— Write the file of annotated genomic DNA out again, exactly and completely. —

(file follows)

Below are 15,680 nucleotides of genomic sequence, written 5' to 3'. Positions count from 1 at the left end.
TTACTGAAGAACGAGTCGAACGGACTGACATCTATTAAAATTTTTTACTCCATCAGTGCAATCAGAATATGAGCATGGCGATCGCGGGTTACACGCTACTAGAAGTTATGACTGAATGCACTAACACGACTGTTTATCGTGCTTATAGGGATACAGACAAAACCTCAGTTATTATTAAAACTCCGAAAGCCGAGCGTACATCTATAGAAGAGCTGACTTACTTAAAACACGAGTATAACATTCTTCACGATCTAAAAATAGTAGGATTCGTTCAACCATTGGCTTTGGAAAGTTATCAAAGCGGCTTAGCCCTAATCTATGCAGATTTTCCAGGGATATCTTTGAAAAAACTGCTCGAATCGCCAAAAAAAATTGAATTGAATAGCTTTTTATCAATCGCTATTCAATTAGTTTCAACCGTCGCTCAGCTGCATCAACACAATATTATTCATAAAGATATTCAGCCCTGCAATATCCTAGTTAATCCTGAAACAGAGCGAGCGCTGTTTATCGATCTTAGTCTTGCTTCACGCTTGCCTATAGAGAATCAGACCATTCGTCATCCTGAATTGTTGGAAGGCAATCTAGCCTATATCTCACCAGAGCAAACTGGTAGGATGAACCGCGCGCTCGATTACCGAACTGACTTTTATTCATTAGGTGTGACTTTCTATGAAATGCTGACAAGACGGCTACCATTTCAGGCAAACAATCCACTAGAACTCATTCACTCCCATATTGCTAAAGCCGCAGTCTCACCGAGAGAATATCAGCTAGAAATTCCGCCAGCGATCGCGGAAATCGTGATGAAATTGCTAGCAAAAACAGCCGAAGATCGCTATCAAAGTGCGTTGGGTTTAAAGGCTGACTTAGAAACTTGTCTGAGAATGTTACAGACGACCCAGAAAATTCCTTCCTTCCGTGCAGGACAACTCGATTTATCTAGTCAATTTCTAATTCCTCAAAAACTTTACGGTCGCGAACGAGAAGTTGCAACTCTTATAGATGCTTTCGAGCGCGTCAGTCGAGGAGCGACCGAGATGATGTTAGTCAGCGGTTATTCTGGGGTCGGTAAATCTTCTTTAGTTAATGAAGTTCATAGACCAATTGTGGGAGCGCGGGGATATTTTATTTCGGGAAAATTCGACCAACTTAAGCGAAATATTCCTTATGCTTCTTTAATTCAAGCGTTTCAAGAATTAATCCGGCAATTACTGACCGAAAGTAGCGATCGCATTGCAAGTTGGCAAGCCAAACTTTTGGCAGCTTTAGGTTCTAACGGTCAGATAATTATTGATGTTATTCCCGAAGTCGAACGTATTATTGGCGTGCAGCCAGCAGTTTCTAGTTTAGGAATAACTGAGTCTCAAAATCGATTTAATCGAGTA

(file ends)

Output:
Below are 15,680 nucleotides of genomic sequence, written 5' to 3'. Positions count from 1 at the left end.
TTACTGAAGAACGAGTCGAACGGACTGACATCTATTAAAATTTTTTACTCCATCAGTGCAATCAGAATATGAGCATGGCGATCGCGGGTTACACGCTACTAGAAGTTATGACTGAATGCACTAACACGACTGTTTATCGTGCTTATAGGGATACAGACAAAACCTCAGTTATTATTAAAACTCCGAAAGCCGAGCGTACATCTATAGAAGAGCTGACTTACTTAAAACACGAGTATAACATTCTTCACGATCTAAAAATAGTAGGATTCGTTCAACCATTGGCTTTGGAAAGTTATCAAAGCGGCTTAGCCCTAATCTATGCAGATTTTCCAGGGATATCTTTGAAAAAACTGCTCGAATCGCCAAAAAAAATTGAATTGAATAGCTTTTTATCAATCGCTATTCAATTAGTTTCAACCGTCGCTCAGCTGCATCAACACAATATTATTCATAAAGATATTCAGCCCTGCAATATCCTAGTTAATCCTGAAACAGAGCGAGCGCTGTTTATCGATCTTAGTCTTGCTTCACGCTTGCCTATAGAGAATCAGACCATTCGTCATCCTGAATTGTTGGAAGGCAATCTAGCCTATATCTCACCAGAGCAAACTGGTAGGATGAACCGCGCGCTCGATTACCGAACTGACTTTTATTCATTAGGTGTGACTTTCTATGAAATGCTGACAAGACGGCTACCATTTCAGGCAAACAATCCACTAGAACTCATTCACTCCCATATTGCTAAAGCCGCAGTCTCACCGAGAGAATATCAGCTAGAAATTCCGCCAGCGATCGCGGAAATCGTGATGAAATTGCTAGCAAAAACAGCCGAAGATCGCTATCAAAGTGCGTTGGGTTTAAAGGCTGACTTAGAAACTTGTCTGAGAATGTTACAGACGACCCAGAAAATTCCTTCCTTCCGTGCAGGACAACTCGATTTATCTAGTCAATTTCTAATTCCTCAAAAACTTTACGGTCGCGAACGAGAAGTTGCAACTCTTATAGATGCTTTCGAGCGCGTCAGTCGAGGAGCGACCGAGATGATGTTAGTCAGCGGTTATTCTGGGGTCGGTAAATCTTCTTTAGTTAATGAAGTTCATAGACCAATTGTGGGAGCGCGGGGATATTTTATTTCGGGAAAATTCGACCAACTTAAGCGAAATATTCCTTATGCTTCTTTAATTCAAGCGTTTCAAGAATTAATCCGGCAATTACTGACCGAAAGTAGCGATCGCATTGCAAGTTGGCAAGCCAAACTTTTGGCAGCTTTAGGTTCTAACGGTCAGATAATTATTGATGTTATTCCCGAAGTCGAACGTATTATTGGCGTGCAGCCAGCAGTTTCTAGTTTAGGAATAACTGAGTCTCAAAATCGATTTAATCGAGTA